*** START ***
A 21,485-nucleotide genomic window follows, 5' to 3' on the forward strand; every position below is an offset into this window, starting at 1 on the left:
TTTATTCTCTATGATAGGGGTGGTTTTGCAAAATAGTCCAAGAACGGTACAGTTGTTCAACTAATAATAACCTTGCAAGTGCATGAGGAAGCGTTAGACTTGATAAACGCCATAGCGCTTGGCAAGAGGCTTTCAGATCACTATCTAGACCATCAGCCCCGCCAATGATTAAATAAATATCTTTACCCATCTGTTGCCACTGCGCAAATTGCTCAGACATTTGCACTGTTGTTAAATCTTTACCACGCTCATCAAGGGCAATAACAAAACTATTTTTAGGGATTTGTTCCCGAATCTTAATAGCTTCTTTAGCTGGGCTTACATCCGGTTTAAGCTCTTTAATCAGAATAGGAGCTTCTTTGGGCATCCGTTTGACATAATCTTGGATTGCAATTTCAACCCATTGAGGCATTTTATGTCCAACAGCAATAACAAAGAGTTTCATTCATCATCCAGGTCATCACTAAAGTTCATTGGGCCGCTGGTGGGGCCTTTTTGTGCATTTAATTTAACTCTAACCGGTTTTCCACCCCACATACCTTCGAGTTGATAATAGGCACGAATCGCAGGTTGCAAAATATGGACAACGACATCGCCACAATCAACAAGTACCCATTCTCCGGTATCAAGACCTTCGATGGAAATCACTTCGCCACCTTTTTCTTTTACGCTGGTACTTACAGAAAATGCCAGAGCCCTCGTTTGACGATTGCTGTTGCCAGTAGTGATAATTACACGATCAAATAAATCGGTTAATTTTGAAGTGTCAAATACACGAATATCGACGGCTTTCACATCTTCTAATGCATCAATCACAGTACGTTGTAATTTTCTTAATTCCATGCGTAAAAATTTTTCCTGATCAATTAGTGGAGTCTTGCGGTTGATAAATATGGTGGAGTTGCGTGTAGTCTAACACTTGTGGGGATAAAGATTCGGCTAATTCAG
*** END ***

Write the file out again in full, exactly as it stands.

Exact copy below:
A 21,485-nucleotide genomic window follows, 5' to 3' on the forward strand; every position below is an offset into this window, starting at 1 on the left:
TTTATTCTCTATGATAGGGGTGGTTTTGCAAAATAGTCCAAGAACGGTACAGTTGTTCAACTAATAATAACCTTGCAAGTGCATGAGGAAGCGTTAGACTTGATAAACGCCATAGCGCTTGGCAAGAGGCTTTCAGATCACTATCTAGACCATCAGCCCCGCCAATGATTAAATAAATATCTTTACCCATCTGTTGCCACTGCGCAAATTGCTCAGACATTTGCACTGTTGTTAAATCTTTACCACGCTCATCAAGGGCAATAACAAAACTATTTTTAGGGATTTGTTCCCGAATCTTAATAGCTTCTTTAGCTGGGCTTACATCCGGTTTAAGCTCTTTAATCAGAATAGGAGCTTCTTTGGGCATCCGTTTGACATAATCTTGGATTGCAATTTCAACCCATTGAGGCATTTTATGTCCAACAGCAATAACAAAGAGTTTCATTCATCATCCAGGTCATCACTAAAGTTCATTGGGCCGCTGGTGGGGCCTTTTTGTGCATTTAATTTAACTCTAACCGGTTTTCCACCCCACATACCTTCGAGTTGATAATAGGCACGAATCGCAGGTTGCAAAATATGGACAACGACATCGCCACAATCAACAAGTACCCATTCTCCGGTATCAAGACCTTCGATGGAAATCACTTCGCCACCTTTTTCTTTTACGCTGGTACTTACAGAAAATGCCAGAGCCCTCGTTTGACGATTGCTGTTGCCAGTAGTGATAATTACACGATCAAATAAATCGGTTAATTTTGAAGTGTCAAATACACGAATATCGACGGCTTTCACATCTTCTAATGCATCAATCACAGTACGTTGTAATTTTCTTAATTCCATGCGTAAAAATTTTTCCTGATCAATTAGTGGAGTCTTGCGGTTGATAAATATGGTGGAGTTGCGTGTAGTCTAACACTTGTGGGGATAAAGATTCGGCTAATTCAG